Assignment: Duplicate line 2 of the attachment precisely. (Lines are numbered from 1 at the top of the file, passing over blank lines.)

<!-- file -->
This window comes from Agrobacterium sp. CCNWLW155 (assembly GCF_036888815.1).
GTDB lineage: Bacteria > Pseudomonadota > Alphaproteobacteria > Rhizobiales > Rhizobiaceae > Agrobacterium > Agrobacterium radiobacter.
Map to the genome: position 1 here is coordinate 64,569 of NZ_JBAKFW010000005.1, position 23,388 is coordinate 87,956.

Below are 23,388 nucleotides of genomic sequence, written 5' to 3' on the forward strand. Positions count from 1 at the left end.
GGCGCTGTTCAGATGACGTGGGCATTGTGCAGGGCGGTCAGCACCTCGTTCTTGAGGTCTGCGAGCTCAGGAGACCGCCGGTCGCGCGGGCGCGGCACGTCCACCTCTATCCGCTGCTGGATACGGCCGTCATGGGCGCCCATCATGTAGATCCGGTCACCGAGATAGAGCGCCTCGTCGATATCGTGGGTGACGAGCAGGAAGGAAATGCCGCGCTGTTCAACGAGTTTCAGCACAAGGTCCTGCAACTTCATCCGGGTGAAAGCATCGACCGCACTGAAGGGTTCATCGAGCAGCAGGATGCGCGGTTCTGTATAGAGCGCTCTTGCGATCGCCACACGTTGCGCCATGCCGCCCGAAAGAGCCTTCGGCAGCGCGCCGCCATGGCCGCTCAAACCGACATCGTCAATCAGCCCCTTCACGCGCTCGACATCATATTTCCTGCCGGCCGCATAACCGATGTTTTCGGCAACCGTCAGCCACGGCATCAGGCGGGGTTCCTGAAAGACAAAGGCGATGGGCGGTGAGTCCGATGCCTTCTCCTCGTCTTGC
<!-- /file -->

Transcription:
GTDB lineage: Bacteria > Pseudomonadota > Alphaproteobacteria > Rhizobiales > Rhizobiaceae > Agrobacterium > Agrobacterium radiobacter.